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Whither an ambassador for religious freedom?

Michael Sean Winters also linked to a paper by Ybleem Poblete at American Thinker. You can link to MSW at National Catholic Reporter at or you can link to Ybleem's essay at .

Let me warn you that the American Thinker is a right wing rag that goes a bit over the top, so lets just say that I won't be adding my name to the mailing list. I did not spend too much time on what is a highly technical article, rather, this is a more free form piece on the need to have that post at all. It is in the spirit of Jonathan Swift, except that none of my questions are satyrical.

Appointing a religious freedom ambassador is dicey for a mostly Christian nation with enlightenment roots (while God is mentioned in the founding documents, Jesus is not). Would not such an ambassador have to stand up for the rights of the Muslim Brotherhood against the militarty and those in Egyptian society of a more, need I say it, Englightenment view? Or are we only defending the rights of englightened Muslims who reciprocate by respecting the righs of Christians? Would a religious liberty Ambassador stand up for Gays being persecuted in Russia or the rights of the Patriarch of Moscow to initiate such a persecution? What about the rights of the C Street Family to offer policy in Uganda to execute, or at least persecute, homosexuals? Would the Ambassador stand for the freedom of the Oranges in Ulster to have marching season go forth as planned? Or the rights of the IRA to bomb them? What about women is Saudi Arabia? Do the Wahabi leaders deserve the religious support to keep them under the patriarchy? One would think North Korea would be an easy case, but if the veneration of the Kim family is almost, if not entirely, religious (akin to Japanese Shintoism), should they have the right to persecute Christian interlopers - as Hobby Lobby has the right to not pay for contraception? As you can guess, the answer is no.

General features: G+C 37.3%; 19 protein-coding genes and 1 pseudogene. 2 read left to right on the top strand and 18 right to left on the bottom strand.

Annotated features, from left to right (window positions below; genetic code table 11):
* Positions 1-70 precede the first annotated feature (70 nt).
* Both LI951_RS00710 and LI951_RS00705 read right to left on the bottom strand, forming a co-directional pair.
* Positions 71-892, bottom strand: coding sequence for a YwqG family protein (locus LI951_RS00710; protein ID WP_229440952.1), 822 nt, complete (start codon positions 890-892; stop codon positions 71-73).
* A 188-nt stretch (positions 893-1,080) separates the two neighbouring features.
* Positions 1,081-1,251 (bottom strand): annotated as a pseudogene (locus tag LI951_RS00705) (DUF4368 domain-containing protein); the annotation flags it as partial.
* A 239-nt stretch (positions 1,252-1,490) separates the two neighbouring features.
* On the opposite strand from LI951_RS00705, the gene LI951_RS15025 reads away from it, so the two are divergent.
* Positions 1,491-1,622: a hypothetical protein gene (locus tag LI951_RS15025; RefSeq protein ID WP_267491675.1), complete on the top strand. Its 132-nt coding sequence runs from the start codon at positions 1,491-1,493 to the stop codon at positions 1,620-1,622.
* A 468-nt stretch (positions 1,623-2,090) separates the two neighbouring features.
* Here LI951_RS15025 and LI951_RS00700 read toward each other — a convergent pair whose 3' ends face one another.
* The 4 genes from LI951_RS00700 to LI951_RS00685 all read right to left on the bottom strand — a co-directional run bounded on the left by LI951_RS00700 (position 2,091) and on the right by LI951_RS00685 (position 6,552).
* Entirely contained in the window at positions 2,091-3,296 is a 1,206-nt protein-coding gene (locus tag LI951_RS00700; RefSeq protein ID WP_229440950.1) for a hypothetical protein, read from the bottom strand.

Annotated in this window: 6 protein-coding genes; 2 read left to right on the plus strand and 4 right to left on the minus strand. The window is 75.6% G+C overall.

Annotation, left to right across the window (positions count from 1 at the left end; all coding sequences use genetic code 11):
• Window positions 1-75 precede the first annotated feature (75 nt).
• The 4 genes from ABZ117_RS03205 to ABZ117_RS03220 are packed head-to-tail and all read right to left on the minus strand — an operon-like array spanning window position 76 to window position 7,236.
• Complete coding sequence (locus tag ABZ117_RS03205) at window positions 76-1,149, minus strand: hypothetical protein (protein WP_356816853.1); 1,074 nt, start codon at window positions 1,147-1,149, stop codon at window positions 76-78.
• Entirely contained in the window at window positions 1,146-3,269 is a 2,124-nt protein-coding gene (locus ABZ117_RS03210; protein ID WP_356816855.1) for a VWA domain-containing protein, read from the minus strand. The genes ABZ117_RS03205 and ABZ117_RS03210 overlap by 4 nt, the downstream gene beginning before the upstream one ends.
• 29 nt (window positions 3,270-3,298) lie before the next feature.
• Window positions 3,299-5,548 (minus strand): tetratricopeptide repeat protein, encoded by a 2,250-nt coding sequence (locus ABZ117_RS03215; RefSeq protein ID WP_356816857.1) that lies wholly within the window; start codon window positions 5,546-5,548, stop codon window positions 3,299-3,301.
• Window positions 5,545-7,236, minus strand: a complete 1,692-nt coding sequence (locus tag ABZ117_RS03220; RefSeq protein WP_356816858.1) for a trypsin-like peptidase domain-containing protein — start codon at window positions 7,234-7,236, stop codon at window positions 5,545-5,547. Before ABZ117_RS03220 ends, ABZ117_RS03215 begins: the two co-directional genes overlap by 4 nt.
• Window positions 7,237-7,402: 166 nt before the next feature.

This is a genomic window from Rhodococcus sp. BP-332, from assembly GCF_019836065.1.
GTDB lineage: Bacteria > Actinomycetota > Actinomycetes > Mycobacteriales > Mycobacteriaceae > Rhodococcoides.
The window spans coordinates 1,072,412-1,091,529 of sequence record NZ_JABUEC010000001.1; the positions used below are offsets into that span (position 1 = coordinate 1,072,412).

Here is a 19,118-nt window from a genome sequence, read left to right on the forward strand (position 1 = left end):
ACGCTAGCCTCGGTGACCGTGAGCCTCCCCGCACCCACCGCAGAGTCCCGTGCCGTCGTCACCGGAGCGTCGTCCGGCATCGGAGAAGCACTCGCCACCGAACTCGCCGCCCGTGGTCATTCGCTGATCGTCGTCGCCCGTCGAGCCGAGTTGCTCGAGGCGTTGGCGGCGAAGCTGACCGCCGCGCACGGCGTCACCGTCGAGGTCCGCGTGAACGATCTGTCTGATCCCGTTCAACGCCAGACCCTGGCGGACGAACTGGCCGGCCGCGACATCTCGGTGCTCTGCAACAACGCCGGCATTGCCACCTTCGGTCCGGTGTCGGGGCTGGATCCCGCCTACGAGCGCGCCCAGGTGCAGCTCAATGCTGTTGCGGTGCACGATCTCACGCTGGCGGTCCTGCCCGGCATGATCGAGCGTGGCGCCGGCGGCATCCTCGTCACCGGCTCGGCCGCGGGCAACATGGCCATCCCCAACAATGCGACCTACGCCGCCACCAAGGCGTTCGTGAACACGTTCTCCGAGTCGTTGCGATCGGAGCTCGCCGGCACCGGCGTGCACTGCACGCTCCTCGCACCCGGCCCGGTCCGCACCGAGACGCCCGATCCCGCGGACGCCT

We need to make sure that Americans are protected if they get into trouble, but even then, Christianity started as a religion of martyrs. If our martyrs rely on CNN and the United States to not give their lives in witness to Christ, then maybe certain Wahabi are right, that Christians are really not longer able to witness for Christ with their lives. If some people are expecting the Rapture at any moment - what sense is it to die for the Lord? I suspect from reading my copy of Revelation that most, if not all, modern Christians will be subjected to that long period of trial and martyrdom if this really is the end times. The Jews and Romany may be raptured, but the rest of y'all will have demonstrate your allegience to the Lord in ways a bit more uncomforatable than shouting down immigrant children (like that's not a mortal sin), gays, women and the President.

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